The meeting of leaders of the world's largest economies, the Group of 20 (G-20), which gets under way in Buenos Aires today, has a crowded agenda. The host, Argentina, has flagged three priorities: the future of work, infrastructure for development and a sustainable food future. China has indicated that it wants climate change to be on the agenda. France and Germany want to discuss crypto-currency regulation.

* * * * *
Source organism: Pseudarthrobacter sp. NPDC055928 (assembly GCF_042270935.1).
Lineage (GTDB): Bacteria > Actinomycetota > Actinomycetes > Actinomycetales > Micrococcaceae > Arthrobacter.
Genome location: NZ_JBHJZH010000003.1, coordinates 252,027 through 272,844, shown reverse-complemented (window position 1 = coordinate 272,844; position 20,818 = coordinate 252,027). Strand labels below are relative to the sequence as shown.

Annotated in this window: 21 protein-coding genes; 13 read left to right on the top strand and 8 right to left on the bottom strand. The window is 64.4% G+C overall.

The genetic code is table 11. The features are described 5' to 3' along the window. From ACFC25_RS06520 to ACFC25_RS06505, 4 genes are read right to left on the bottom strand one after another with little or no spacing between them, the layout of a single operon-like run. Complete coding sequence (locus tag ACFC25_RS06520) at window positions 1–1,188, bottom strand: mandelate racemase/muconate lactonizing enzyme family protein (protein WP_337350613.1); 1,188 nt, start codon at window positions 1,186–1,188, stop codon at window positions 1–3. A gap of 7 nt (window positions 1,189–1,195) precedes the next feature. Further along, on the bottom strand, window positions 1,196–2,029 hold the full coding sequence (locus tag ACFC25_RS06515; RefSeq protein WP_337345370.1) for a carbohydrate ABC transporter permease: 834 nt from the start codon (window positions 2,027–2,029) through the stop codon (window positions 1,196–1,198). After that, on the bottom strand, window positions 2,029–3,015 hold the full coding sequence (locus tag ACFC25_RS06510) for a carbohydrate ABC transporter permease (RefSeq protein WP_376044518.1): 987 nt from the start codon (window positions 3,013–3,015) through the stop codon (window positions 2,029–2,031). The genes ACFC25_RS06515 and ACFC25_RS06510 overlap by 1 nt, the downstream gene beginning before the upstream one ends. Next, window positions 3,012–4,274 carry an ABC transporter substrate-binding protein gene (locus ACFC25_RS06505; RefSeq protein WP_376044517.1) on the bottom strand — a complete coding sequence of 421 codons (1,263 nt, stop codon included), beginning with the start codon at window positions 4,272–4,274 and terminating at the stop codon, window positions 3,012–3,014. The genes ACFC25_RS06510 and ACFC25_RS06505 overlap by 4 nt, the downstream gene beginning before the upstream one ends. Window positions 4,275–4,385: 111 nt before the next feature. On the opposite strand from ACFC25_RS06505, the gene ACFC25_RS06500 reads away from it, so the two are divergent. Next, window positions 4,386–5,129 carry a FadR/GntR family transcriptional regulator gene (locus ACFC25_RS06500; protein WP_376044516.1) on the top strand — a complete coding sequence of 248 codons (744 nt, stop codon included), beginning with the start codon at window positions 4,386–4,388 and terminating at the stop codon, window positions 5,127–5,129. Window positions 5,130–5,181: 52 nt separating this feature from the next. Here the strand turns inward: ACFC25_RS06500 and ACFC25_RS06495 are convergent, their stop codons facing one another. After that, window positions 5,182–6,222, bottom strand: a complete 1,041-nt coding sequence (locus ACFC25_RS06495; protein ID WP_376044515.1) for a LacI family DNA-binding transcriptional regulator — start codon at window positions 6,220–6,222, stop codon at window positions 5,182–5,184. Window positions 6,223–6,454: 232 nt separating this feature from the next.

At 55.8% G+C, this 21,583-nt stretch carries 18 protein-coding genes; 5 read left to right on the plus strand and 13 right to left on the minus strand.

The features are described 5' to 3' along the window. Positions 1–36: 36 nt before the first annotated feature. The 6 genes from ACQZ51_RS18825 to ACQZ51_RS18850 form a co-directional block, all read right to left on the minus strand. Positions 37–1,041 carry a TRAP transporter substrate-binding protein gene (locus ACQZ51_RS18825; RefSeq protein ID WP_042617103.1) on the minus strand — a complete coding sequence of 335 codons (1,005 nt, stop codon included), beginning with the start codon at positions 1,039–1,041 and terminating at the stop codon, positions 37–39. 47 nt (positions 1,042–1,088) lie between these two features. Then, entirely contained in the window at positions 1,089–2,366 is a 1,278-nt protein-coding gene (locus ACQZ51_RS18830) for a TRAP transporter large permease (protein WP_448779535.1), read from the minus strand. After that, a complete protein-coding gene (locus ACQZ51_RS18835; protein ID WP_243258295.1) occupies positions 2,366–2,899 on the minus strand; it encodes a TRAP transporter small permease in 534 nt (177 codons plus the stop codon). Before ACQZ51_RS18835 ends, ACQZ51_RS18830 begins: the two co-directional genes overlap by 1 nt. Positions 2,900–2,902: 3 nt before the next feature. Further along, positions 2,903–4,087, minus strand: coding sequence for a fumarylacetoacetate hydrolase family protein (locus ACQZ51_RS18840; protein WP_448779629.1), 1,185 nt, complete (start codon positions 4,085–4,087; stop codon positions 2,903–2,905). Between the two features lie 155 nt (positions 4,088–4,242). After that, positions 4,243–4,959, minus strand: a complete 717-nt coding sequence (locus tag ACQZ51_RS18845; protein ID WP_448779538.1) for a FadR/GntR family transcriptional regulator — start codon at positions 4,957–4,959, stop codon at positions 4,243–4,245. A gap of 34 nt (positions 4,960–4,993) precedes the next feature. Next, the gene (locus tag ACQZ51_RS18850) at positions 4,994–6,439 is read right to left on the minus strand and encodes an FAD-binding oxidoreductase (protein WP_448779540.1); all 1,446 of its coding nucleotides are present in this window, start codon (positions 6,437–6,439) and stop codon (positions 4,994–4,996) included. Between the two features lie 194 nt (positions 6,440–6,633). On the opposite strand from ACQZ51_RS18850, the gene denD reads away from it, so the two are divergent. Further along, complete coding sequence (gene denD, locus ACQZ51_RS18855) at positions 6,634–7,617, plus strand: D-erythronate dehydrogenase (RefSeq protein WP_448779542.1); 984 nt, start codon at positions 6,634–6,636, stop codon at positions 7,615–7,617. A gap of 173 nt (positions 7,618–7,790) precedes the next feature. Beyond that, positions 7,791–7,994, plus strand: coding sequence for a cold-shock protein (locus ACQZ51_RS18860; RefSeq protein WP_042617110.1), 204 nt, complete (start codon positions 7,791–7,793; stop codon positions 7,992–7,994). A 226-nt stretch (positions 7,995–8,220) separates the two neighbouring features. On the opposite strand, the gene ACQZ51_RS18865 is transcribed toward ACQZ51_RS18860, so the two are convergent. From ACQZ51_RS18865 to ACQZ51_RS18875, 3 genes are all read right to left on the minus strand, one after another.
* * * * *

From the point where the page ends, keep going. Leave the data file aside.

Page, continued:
However, the highlight is widely expected to be the meeting on the sidelines of the summit between US President Donald Trump and his Chinese counterpart Xi Jinping, the outcome of which could help determine the future course of the US-China trade war which has been raging all year. The signals from the White House have been mixed. Mr. Trump has suggested that it is "highly unlikely" that the US will hold off on raising the tariffs on US$200 billion worth of Chinese imports from 10 per cent to 25 per cent from next year and that he is prepared to impose tariffs on a further US$267 billion worth of Chinese goods - which would penalise almost all Chinese exports to the US. However, subsequently, the director of the US National Economic Council, Mr Larry Kudlow, suggested that Mr Trump believed there was "a good possibility" of a deal with China, provided Beijing meets certain conditions - which helped buoy equity markets in recent days.